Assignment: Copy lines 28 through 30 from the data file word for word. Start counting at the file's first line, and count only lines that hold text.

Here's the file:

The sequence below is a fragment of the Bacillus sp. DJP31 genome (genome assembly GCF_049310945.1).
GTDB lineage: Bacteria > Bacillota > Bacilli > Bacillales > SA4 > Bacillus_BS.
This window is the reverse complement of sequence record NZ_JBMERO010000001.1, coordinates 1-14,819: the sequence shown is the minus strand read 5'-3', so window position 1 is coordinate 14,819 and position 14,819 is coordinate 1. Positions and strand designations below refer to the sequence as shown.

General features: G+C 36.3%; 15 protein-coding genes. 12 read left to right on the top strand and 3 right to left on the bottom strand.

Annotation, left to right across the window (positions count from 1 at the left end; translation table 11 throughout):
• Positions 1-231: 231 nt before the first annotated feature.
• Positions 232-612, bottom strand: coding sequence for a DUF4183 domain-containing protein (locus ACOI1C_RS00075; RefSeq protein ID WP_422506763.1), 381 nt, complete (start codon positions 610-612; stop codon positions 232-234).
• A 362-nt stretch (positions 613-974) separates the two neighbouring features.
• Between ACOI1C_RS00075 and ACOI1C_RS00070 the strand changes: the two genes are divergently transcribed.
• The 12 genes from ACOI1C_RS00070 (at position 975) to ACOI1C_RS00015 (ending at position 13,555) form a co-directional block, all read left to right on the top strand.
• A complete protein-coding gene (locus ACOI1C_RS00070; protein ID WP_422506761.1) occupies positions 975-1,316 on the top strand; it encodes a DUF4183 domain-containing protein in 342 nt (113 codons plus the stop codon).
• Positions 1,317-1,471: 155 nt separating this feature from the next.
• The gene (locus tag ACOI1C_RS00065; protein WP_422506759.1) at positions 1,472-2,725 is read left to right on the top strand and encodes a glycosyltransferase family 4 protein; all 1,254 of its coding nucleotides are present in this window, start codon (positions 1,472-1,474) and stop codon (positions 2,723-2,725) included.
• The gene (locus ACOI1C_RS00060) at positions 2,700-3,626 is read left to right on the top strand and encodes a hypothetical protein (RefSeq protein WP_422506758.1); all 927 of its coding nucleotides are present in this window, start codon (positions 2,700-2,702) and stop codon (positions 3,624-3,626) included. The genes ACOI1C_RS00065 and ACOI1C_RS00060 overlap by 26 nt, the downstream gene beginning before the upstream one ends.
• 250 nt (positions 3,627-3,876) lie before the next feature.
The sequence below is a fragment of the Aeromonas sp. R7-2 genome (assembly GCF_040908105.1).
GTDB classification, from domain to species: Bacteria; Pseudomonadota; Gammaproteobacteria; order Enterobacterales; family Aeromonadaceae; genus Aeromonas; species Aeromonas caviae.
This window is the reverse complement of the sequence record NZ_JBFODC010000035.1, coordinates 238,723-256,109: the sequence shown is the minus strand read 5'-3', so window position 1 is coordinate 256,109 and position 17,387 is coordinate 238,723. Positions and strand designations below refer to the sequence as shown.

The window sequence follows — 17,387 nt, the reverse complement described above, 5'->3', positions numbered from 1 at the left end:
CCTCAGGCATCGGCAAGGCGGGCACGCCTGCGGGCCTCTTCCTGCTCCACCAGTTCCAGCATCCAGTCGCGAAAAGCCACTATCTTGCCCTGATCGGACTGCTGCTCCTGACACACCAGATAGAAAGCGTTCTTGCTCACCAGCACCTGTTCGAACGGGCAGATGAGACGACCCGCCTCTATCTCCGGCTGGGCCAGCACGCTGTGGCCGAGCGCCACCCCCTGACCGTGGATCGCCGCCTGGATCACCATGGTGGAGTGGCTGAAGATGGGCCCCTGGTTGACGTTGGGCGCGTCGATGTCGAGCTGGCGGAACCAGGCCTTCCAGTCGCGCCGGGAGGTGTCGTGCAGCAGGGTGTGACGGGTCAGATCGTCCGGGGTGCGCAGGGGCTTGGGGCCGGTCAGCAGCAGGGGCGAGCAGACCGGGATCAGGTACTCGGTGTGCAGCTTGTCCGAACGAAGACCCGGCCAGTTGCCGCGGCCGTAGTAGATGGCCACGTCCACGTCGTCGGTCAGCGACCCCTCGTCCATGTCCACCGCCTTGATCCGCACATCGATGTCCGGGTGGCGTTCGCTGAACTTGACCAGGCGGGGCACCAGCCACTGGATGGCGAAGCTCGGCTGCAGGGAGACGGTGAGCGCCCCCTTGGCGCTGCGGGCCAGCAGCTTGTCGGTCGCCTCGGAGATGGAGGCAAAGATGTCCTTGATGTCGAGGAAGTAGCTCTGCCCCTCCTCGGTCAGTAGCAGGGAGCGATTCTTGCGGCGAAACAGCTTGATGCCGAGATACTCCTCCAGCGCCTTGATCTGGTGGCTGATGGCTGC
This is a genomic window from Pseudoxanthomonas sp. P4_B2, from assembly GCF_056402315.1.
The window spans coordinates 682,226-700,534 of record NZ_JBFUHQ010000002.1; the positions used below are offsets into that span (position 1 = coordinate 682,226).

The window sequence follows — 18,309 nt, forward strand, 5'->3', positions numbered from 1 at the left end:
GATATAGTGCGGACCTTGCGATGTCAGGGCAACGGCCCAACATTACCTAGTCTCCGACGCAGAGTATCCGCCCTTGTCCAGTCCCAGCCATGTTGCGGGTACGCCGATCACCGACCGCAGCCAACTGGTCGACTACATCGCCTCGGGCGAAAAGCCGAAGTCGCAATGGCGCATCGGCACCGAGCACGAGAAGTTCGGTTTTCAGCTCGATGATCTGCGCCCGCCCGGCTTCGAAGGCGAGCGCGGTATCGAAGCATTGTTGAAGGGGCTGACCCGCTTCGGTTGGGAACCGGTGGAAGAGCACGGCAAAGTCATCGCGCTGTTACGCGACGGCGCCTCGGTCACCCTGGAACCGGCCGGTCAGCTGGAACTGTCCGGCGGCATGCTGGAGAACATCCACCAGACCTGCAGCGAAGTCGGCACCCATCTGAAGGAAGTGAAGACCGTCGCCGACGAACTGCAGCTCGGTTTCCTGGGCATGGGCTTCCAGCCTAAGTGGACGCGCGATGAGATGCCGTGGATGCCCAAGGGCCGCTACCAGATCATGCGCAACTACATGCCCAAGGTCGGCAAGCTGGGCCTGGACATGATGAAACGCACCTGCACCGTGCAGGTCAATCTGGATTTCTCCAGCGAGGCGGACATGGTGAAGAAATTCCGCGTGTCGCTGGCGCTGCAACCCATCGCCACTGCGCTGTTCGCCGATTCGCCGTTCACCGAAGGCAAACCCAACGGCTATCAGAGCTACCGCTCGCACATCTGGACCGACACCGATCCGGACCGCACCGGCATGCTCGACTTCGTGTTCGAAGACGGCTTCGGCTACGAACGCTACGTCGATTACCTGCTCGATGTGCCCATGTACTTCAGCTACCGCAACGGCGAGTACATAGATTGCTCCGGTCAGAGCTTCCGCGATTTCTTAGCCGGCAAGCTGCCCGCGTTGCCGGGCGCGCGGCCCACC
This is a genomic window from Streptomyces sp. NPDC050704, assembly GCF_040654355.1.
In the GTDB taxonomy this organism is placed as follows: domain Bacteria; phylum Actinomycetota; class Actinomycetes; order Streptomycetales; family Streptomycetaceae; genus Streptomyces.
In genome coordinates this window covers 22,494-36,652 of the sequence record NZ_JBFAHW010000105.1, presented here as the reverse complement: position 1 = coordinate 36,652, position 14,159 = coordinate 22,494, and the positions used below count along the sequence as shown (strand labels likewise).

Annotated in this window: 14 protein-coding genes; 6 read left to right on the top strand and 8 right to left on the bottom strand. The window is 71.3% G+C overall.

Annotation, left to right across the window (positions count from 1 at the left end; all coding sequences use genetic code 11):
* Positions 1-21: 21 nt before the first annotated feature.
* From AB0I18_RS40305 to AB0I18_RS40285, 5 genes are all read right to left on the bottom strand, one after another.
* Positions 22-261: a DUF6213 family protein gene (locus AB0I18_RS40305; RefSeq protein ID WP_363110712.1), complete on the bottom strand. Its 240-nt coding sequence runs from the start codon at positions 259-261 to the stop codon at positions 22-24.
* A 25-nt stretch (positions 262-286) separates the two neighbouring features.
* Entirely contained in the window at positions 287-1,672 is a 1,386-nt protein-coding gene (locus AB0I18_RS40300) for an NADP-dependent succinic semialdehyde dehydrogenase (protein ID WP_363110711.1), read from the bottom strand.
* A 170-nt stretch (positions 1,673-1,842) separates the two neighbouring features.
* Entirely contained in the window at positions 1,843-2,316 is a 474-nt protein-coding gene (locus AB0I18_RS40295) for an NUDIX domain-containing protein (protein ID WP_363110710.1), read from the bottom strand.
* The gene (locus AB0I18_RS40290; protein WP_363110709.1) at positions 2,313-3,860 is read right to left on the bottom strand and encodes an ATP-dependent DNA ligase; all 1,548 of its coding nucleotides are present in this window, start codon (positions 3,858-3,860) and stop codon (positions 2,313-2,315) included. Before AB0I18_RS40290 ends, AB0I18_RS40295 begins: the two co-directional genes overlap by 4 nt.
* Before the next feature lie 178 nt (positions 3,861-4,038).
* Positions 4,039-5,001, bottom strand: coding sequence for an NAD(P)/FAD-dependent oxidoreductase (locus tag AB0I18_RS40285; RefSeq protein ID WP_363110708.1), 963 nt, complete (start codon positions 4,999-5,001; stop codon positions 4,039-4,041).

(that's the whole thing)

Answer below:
Annotated in this window: 14 protein-coding genes; 6 read left to right on the top strand and 8 right to left on the bottom strand. The window is 71.3% G+C overall.

Annotation, left to right across the window (positions count from 1 at the left end; all coding sequences use genetic code 11):
* Positions 1-21: 21 nt before the first annotated feature.